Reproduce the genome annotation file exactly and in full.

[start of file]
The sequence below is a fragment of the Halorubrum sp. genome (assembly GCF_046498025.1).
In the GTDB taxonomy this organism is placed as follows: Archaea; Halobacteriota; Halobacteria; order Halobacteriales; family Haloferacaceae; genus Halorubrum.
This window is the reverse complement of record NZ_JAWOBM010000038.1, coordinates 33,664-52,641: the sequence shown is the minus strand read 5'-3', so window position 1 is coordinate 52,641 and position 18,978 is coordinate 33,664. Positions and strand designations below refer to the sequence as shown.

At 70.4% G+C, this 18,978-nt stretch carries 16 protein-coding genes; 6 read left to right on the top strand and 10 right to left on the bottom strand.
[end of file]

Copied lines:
The sequence below is a fragment of the Halorubrum sp. genome (assembly GCF_046498025.1).
In the GTDB taxonomy this organism is placed as follows: Archaea; Halobacteriota; Halobacteria; order Halobacteriales; family Haloferacaceae; genus Halorubrum.
This window is the reverse complement of record NZ_JAWOBM010000038.1, coordinates 33,664-52,641: the sequence shown is the minus strand read 5'-3', so window position 1 is coordinate 52,641 and position 18,978 is coordinate 33,664. Positions and strand designations below refer to the sequence as shown.

At 70.4% G+C, this 18,978-nt stretch carries 16 protein-coding genes; 6 read left to right on the top strand and 10 right to left on the bottom strand.